The UK Government’s Air Traffic Management and Unmanned Aircraft Bill has entered the second reading in Parliament.

The bill was initially introduced in October last year and the first reading took place on 9 January this year.

It is aimed at modernising airspace while addressing the illegal use of unmanned aircraft.

The second reading is a general debate on all aspects of the legislation. The new powers for the police include land, inspect and seize drones, as well as spot fine users.

If passed, the bill will empower the UK Transport Secretary to order airports to upgrade their airspace for fast, clean and low-noise journeys.

In the event of certain offences, including failing to provide evidence for flying their device too high or too close to buildings and competency or registration, drone users are liable to be penalised immediately.

The bill will also review the Police Act 1997 and empower the police to conduct search around airports, prisons and other restricted areas.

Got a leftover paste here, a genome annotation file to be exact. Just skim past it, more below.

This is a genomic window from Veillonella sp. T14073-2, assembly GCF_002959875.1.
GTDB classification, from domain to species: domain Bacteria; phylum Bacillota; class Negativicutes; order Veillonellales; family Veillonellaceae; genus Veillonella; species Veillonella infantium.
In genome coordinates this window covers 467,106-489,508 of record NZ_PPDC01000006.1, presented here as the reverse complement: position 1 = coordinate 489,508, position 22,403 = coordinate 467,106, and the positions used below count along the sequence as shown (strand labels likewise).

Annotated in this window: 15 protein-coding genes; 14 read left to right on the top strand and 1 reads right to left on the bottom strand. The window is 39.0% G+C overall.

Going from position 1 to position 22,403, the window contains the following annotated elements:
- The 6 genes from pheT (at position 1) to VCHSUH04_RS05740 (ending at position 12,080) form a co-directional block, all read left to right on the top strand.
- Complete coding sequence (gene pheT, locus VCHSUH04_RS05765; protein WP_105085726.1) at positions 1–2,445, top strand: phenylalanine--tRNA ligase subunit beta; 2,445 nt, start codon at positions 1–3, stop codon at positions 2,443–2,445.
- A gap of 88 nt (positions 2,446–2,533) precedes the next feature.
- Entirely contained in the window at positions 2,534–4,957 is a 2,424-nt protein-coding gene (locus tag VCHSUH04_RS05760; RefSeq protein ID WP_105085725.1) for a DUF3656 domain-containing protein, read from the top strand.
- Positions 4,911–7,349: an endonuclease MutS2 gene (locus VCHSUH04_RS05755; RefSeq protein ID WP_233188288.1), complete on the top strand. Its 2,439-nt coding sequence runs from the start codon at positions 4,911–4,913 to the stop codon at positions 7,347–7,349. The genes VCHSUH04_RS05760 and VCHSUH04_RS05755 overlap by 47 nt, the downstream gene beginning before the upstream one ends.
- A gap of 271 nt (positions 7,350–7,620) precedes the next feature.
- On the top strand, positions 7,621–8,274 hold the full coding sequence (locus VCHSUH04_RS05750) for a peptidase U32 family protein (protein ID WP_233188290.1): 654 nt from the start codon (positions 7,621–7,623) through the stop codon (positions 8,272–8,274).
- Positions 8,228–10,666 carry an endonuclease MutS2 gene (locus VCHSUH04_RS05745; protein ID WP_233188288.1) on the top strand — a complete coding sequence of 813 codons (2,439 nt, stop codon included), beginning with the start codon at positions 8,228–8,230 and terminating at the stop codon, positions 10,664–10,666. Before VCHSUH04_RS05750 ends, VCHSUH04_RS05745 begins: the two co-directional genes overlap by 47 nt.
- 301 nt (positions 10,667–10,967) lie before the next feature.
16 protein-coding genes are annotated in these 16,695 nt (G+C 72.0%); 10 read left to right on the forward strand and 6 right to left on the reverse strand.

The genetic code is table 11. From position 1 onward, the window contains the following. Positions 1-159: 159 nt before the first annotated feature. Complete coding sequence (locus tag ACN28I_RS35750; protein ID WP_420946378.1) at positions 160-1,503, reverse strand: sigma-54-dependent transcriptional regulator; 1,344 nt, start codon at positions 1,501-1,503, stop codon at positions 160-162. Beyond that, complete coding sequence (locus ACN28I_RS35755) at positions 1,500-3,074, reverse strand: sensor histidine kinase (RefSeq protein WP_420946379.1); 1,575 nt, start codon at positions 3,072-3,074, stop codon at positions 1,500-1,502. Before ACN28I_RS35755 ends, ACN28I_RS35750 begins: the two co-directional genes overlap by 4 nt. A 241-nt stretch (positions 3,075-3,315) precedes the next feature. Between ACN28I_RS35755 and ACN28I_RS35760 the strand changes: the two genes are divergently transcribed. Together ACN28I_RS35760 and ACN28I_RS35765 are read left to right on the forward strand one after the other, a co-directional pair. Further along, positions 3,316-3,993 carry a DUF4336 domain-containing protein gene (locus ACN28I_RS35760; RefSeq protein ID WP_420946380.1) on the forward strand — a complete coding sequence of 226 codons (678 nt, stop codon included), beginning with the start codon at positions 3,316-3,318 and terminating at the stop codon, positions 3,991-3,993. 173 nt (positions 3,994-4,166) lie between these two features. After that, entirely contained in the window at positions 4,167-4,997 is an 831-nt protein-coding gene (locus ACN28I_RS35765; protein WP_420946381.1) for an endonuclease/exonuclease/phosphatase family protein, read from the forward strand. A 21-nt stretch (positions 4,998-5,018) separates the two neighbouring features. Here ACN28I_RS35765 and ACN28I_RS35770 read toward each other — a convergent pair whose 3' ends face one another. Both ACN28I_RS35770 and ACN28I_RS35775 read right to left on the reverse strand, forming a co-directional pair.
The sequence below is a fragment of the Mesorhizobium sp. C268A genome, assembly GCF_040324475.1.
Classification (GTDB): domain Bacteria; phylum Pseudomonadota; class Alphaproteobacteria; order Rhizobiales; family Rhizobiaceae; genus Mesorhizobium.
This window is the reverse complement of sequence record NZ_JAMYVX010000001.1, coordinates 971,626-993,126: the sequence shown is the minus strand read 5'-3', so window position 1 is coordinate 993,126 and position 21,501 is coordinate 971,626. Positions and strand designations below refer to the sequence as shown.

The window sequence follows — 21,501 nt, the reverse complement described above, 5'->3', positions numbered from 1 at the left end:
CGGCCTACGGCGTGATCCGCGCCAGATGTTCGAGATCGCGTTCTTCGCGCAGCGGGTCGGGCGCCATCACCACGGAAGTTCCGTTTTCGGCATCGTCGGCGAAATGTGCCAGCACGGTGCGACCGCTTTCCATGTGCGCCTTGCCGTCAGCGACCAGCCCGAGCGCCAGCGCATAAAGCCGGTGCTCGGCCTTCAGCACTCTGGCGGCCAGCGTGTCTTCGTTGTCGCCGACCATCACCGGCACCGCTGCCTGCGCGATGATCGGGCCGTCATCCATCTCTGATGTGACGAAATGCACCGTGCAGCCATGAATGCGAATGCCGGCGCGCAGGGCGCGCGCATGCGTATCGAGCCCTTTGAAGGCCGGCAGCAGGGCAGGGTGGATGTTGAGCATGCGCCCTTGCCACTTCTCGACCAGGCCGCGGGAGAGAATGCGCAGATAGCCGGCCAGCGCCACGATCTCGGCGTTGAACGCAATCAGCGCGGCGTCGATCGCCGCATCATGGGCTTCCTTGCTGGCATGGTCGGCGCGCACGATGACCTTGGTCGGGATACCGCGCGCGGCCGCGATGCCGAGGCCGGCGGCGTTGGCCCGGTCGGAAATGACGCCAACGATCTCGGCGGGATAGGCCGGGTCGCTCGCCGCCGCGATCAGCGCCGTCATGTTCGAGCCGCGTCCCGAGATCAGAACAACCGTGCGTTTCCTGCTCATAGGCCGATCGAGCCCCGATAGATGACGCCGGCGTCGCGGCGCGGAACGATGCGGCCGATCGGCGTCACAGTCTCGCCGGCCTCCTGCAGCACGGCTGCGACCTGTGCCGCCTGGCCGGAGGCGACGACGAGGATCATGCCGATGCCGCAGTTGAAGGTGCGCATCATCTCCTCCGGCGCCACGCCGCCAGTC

UK Transport Minister Baroness Vere said: “Drones have incredible potential, whether that’s by transforming how we move goods around or saving lives in search and rescue missions.

“Most people using drones want to do so responsibly, and we encourage them to familiarise themselves with the law.

“We are confident these police powers will be used proportionately to both deter careless drone use and to tackle serious, malicious criminal activity.”

Since November 2019, the government has required small unmanned aircraft to register and take an online competency test for operation.